The following table summarizes the Rule 14a-8 shareholder proposals submitted in full-year 2021 and 2022 year-to-date, the number voted on and the rate at which they passed:

The following charts illustrate trends in submitted, voted and passing Rule 14a-8 shareholder proposals since we began tracking the relevant data, as well as changes in shareholder support:

On July 13, 2022, the SEC proposed amendments to Rules 14a-8(i)(10), (i)(11) and (i)(12) (“Rule 14a-8 Proposed Amendments”) that would significantly narrow the standards for exclusion of proposals on grounds of substantial implementation, duplication and resubmission exclusions. If adopted as proposed, the Rule 14a-8 Proposed Amendments would not only result in a further increase in voted proposals but also is likely to mean that companies will face a larger number of submissions, more granular proposals, multiple proposals on the same topics at each meeting and similar proposals year after year.

B. Who Makes Shareholder Proposals

A small group of prolific proponents continued to drive submissions to U.S. S&P Composite 1500 companies. Once again, the top 10 proponents accounted for over 60% of proposals submitted.

The following table summarizes the submissions from the top shareholder proponents in 2022:

  • Individuals. During the 2022 proxy season, the most prolific proponents were the same individual investors that have been active for a number of years—John Chevedden, Kenneth Steiner, James McRitchie, and Myra Young. Collectively, these four proponents, individually and as co-filers with other organizations and individuals, submitted 253 proposals, or 32% of all submissions this year. This group has traditionally focused on governance proposals. Although around 75% of their submissions in 2022 were governance-related, around 15% of proposals from this group were social proposals, as was the case in 2021, and these proponents submitted for the first time a meaningful number of proposals on compensation (focusing on CEO pay-ratio) issues.
  • Social Investment Entities. Social investors, including asset management or advisory institutions with a mandate to make “socially responsible” investments or advance social causes, continued to be the main proponents of ESP proposals, submitting 221 ESP proposals, or 44% of all ESP-related proposals. As You Sow and Green Century Capital Management were the most prolific environmental proponents in 2022 and submitted 45% of all environmental proposals. Although the entities that have submitted high numbers of social proposals in recent years (e.g., Trillium Asset Management and Arjuna Capital) remained active in engaging with companies on social topics, their Rule 14a-8 proposals represented a smaller portion of our data this year than As You Sow and Green Century, perhaps because Trillium and Arjuna withdrew more often and before their submissions were included in proxy materials or reported to ISS.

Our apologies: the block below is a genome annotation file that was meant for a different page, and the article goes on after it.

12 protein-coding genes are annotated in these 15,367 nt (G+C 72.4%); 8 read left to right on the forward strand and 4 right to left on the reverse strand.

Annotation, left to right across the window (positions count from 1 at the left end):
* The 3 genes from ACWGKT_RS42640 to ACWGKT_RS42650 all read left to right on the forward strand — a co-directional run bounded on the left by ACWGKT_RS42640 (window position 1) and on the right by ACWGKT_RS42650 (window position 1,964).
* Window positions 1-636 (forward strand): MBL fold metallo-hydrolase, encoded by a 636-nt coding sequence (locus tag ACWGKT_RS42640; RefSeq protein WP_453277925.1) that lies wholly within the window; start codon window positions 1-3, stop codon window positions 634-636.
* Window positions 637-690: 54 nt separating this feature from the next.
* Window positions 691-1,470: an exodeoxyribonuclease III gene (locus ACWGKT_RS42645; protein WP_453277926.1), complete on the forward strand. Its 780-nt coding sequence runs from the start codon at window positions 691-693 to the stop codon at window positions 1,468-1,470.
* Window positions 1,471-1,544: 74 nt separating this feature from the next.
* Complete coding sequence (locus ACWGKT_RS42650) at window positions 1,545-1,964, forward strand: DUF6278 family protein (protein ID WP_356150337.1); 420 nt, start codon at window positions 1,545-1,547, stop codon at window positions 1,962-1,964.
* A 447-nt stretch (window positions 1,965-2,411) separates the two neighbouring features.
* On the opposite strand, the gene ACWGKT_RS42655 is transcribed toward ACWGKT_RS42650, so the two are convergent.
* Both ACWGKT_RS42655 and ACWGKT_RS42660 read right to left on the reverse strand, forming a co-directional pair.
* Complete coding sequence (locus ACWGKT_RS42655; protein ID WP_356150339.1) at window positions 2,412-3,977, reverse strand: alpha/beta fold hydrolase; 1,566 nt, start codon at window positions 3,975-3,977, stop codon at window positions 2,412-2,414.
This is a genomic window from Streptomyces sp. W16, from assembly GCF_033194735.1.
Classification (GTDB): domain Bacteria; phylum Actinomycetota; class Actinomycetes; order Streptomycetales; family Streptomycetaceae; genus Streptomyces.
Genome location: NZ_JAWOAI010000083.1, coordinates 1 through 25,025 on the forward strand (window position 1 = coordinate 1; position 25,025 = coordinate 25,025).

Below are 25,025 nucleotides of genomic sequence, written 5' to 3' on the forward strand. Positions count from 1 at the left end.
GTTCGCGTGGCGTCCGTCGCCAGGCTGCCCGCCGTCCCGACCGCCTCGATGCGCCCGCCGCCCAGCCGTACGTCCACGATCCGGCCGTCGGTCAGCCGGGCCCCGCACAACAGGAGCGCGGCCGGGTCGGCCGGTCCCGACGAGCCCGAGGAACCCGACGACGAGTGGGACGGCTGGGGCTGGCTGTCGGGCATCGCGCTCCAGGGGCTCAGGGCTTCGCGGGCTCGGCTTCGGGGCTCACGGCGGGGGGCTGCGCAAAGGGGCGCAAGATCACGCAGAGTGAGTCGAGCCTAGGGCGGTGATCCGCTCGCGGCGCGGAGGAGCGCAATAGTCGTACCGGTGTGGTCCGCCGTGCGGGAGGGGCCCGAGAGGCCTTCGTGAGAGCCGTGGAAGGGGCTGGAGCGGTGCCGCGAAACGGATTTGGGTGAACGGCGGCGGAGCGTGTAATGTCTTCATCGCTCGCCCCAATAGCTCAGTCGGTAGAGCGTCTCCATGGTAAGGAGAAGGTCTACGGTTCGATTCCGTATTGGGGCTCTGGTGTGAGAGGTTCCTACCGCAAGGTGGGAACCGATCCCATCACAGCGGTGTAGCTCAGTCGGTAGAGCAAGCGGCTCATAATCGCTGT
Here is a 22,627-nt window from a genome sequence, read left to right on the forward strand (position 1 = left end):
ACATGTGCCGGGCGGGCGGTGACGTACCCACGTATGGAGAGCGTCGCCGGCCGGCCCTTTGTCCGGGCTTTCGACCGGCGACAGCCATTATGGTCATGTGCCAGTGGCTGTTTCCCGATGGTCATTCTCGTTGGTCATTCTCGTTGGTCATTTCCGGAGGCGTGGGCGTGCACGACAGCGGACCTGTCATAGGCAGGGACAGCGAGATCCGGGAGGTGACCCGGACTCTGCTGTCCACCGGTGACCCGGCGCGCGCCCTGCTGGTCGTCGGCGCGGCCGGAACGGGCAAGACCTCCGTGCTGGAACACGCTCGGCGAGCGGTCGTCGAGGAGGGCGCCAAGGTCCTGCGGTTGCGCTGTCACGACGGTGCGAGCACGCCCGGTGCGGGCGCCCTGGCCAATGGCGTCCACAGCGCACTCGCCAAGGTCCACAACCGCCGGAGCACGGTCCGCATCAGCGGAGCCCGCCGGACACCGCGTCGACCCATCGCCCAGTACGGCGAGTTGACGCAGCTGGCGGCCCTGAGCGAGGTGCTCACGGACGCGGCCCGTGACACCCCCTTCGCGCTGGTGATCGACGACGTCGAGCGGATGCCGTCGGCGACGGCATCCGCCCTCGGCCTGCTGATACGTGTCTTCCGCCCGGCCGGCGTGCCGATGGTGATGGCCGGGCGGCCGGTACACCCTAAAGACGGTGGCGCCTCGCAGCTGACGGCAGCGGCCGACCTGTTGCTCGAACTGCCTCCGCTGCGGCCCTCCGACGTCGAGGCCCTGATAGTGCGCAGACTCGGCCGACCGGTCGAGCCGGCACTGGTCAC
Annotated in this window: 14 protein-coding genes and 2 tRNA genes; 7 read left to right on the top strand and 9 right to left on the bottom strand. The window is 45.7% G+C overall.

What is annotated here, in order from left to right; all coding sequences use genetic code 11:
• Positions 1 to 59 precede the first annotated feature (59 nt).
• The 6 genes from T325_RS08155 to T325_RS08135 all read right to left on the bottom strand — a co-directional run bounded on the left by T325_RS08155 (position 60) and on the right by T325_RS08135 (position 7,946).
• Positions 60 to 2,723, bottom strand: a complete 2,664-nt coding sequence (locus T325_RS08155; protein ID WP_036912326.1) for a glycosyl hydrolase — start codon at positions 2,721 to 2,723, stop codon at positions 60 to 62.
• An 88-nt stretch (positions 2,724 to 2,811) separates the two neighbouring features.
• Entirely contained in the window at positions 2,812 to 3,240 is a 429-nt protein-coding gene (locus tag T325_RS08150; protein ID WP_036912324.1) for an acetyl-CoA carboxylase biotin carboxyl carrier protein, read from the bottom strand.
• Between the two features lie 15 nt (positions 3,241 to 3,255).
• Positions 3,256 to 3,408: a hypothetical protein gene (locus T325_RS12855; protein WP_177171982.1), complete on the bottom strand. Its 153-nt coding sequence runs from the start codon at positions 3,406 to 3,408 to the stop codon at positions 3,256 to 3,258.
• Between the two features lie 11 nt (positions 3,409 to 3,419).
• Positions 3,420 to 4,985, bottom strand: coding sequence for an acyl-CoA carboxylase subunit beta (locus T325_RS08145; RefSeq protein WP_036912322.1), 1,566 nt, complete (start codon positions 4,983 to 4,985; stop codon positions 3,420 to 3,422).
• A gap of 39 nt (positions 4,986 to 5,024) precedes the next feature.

• Public Pension Funds. Public-sector pension funds and related entities continued to be among the most prolific proponents on social issues, focusing in particular on human capital management and social capital management issues. The New York City and State retirement funds once again submitted the largest number of proposals among public pension funds (although the total number of submissions decreased compared to prior years), focusing on racial equity audits and political contribution disclosures this year. In contrast, California public pension funds such as CalPERS and CalSTRS, which have recently played important roles in ESG-related shareholder activism and urged the SEC to expand its climate-related proposal to require even more disclosures, once again submitted only a handful of proposals, focused on climate-related issues.